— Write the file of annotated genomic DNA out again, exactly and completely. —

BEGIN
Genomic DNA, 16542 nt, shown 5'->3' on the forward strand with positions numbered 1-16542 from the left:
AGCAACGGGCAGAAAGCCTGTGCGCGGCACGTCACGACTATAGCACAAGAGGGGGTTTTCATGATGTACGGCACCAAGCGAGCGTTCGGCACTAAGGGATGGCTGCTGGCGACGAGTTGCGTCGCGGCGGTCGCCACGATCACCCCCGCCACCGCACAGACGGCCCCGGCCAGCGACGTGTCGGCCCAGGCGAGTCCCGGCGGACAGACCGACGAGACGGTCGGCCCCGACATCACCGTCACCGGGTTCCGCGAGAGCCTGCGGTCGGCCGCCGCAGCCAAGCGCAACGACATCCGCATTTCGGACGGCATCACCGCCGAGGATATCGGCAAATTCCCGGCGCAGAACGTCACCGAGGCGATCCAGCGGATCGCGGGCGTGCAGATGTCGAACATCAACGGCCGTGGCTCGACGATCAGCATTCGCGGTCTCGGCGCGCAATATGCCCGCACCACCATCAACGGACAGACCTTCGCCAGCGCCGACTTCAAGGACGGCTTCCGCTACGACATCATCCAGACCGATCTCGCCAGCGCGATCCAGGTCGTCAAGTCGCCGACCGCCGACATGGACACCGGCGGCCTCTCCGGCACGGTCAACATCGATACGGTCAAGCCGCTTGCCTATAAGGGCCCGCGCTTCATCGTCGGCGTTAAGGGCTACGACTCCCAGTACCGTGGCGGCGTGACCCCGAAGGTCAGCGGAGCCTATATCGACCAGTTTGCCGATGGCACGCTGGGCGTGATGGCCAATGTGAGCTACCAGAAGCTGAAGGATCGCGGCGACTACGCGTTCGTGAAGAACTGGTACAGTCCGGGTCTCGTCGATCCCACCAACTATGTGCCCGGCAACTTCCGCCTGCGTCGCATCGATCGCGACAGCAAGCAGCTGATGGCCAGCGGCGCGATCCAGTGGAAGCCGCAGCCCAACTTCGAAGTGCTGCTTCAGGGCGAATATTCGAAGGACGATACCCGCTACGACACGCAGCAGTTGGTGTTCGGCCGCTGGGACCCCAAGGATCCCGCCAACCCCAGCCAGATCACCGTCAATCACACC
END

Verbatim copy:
Genomic DNA, 16542 nt, shown 5'->3' on the forward strand with positions numbered 1-16542 from the left:
AGCAACGGGCAGAAAGCCTGTGCGCGGCACGTCACGACTATAGCACAAGAGGGGGTTTTCATGATGTACGGCACCAAGCGAGCGTTCGGCACTAAGGGATGGCTGCTGGCGACGAGTTGCGTCGCGGCGGTCGCCACGATCACCCCCGCCACCGCACAGACGGCCCCGGCCAGCGACGTGTCGGCCCAGGCGAGTCCCGGCGGACAGACCGACGAGACGGTCGGCCCCGACATCACCGTCACCGGGTTCCGCGAGAGCCTGCGGTCGGCCGCCGCAGCCAAGCGCAACGACATCCGCATTTCGGACGGCATCACCGCCGAGGATATCGGCAAATTCCCGGCGCAGAACGTCACCGAGGCGATCCAGCGGATCGCGGGCGTGCAGATGTCGAACATCAACGGCCGTGGCTCGACGATCAGCATTCGCGGTCTCGGCGCGCAATATGCCCGCACCACCATCAACGGACAGACCTTCGCCAGCGCCGACTTCAAGGACGGCTTCCGCTACGACATCATCCAGACCGATCTCGCCAGCGCGATCCAGGTCGTCAAGTCGCCGACCGCCGACATGGACACCGGCGGCCTCTCCGGCACGGTCAACATCGATACGGTCAAGCCGCTTGCCTATAAGGGCCCGCGCTTCATCGTCGGCGTTAAGGGCTACGACTCCCAGTACCGTGGCGGCGTGACCCCGAAGGTCAGCGGAGCCTATATCGACCAGTTTGCCGATGGCACGCTGGGCGTGATGGCCAATGTGAGCTACCAGAAGCTGAAGGATCGCGGCGACTACGCGTTCGTGAAGAACTGGTACAGTCCGGGTCTCGTCGATCCCACCAACTATGTGCCCGGCAACTTCCGCCTGCGTCGCATCGATCGCGACAGCAAGCAGCTGATGGCCAGCGGCGCGATCCAGTGGAAGCCGCAGCCCAACTTCGAAGTGCTGCTTCAGGGCGAATATTCGAAGGACGATACCCGCTACGACACGCAGCAGTTGGTGTTCGGCCGCTGGGACCCCAAGGATCCCGCCAACCCCAGCCAGATCACCGTCAATCACACC